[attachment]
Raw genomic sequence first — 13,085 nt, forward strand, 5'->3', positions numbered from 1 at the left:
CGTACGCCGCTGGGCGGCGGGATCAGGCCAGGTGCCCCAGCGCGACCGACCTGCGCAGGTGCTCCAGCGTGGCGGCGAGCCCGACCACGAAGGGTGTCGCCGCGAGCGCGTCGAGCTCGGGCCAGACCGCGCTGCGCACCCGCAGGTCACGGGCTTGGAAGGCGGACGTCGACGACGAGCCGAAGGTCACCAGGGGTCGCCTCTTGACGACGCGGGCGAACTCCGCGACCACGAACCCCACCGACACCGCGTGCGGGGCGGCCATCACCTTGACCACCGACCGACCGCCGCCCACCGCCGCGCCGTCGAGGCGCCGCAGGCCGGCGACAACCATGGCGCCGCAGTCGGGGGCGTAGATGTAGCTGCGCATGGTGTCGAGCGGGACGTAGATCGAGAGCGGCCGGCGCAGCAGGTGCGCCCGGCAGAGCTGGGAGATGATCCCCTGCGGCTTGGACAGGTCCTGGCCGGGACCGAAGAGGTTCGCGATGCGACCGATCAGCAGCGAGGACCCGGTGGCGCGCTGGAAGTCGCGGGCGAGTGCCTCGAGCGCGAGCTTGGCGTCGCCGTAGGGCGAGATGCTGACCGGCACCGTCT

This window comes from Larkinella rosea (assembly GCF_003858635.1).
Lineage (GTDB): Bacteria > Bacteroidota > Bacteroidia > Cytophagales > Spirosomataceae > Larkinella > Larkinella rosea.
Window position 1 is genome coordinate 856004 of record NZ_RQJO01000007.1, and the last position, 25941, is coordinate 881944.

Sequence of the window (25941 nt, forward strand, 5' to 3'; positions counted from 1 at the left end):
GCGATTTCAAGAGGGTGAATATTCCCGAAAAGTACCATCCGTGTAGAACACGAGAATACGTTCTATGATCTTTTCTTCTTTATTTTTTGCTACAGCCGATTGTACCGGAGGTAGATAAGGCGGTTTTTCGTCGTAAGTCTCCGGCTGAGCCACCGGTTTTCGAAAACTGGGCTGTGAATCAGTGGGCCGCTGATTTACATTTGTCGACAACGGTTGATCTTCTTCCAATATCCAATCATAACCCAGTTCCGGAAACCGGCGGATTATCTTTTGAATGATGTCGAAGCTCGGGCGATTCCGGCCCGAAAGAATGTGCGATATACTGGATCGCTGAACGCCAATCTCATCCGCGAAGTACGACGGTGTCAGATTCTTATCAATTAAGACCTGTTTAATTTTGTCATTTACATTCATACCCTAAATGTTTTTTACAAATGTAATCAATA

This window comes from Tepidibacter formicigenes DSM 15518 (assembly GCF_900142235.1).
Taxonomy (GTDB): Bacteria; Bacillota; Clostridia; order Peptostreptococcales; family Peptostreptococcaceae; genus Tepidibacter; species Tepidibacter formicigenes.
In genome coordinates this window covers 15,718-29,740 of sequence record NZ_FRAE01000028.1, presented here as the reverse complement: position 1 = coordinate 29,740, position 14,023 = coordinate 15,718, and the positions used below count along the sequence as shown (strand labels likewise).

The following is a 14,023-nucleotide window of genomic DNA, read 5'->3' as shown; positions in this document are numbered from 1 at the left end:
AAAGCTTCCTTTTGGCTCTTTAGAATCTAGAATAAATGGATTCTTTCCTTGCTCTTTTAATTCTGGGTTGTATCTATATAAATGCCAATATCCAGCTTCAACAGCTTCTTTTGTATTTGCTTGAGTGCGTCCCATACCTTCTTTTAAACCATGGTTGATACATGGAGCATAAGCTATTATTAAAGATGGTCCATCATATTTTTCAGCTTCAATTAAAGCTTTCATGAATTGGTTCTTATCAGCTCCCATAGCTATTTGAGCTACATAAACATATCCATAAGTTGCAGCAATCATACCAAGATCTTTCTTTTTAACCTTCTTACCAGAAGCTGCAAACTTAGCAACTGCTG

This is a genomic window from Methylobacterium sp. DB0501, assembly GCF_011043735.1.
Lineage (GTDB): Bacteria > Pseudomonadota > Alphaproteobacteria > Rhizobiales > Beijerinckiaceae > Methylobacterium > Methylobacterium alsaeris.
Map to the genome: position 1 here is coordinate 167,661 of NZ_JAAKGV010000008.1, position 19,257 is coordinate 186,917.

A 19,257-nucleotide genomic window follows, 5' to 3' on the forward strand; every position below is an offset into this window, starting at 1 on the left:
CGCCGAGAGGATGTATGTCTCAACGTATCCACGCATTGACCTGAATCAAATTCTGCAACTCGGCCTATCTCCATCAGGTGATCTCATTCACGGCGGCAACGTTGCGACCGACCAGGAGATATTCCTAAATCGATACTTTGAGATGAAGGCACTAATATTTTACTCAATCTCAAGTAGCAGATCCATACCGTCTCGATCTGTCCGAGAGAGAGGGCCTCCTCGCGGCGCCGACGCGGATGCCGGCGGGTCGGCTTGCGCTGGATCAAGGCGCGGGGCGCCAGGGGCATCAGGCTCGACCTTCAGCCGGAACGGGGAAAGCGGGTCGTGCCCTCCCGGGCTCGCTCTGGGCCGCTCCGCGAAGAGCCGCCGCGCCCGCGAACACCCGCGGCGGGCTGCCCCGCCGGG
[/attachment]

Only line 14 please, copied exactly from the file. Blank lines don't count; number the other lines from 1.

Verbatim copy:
Lineage (GTDB): Bacteria > Pseudomonadota > Alphaproteobacteria > Rhizobiales > Beijerinckiaceae > Methylobacterium > Methylobacterium alsaeris.